Melville Peninsula

The Melville Peninsula is approximately 400 km long and 100 km wide. It is joined to the Canadian mainland by Rae Isthmus, is bounded on its west side by Committee Bay and is separated from BAFFIN ISLAND in the north by Fury and Hecla Strait; it faces FOXE BASIN in the east.

Uplifted through faulting associated with the Foxe Basin structural depression, it is an erosional remnant of a once widespread sheet of sedimentary rocks that mantled the core of the Canadian SHIELD. It is made up of 2 distinct physiographic regions, with by far the larger part consisting of a dissected plateau that becomes quite mountainous on the west side, rising as high as 900 m. In the northeast corner is a narrow, low-relief coastal plain of more recent limestone.

The Precambrian material forming the upland is 1600 million years old, metamorphosed and granitized Shield. Most of the rocks have been moderately folded and more intensive folding raised the low mountains in the west. The faults and intrusions associated with the peninsula's general uplift have become the focus of erosion, and steep-walled canyons, 90-175 m deep, have developed.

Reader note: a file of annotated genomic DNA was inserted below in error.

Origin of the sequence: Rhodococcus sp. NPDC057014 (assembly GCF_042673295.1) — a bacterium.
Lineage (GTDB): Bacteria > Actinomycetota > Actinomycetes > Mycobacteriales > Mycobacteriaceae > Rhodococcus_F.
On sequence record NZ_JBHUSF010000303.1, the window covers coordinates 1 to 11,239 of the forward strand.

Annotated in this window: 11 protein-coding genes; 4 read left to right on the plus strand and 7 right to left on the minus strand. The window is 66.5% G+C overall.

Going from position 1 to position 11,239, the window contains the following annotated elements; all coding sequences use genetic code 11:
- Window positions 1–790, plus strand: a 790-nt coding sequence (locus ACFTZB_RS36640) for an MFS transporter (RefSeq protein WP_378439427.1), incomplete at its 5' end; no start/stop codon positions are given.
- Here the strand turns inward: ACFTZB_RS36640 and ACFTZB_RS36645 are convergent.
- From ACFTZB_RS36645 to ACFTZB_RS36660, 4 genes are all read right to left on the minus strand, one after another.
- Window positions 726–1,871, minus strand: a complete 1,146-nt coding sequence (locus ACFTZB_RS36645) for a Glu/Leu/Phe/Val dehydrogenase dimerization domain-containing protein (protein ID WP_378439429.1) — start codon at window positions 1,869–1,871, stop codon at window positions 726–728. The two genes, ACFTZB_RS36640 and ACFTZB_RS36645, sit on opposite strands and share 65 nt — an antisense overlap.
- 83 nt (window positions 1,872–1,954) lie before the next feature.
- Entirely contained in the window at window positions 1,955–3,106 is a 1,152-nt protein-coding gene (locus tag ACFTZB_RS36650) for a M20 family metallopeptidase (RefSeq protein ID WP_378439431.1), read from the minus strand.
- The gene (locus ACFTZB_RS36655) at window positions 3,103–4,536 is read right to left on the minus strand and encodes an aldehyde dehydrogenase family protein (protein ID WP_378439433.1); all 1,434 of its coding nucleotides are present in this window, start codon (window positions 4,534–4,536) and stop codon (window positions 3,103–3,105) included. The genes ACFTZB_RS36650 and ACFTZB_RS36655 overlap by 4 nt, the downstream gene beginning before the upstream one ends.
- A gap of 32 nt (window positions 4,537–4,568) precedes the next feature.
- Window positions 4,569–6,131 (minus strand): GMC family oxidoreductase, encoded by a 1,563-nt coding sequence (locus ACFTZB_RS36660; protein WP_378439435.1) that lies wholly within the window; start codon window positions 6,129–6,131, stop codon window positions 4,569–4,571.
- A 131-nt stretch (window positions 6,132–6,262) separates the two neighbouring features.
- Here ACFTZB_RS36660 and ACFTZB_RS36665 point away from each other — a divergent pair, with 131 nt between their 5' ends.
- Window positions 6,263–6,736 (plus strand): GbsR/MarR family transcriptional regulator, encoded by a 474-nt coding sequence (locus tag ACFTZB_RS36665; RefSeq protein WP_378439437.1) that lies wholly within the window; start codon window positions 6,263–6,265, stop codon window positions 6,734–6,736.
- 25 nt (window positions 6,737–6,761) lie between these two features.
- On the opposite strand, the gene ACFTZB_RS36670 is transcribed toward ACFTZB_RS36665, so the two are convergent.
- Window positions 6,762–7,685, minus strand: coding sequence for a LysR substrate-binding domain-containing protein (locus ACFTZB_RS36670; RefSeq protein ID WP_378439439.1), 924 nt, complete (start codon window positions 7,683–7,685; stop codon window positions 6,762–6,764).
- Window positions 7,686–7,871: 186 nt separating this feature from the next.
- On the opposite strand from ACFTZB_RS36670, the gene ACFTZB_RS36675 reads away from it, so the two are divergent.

In conjunction with some of the intrusions, formations of iron ore deposits have been found, assessed as an important addition to Canada's iron ore inventory. The high concentration of natural uranium in lake sediments and waters of south Melville Peninsula has been traced to igneous rocks intruded into the Shield bedrock. On the isthmus is the hamlet of REPULSE BAY. The hamlet of HALL BEACH lies on the eastern shore of the peninsula. Both sites have long been occupied by the Inuit because of their abundance of marine mammals.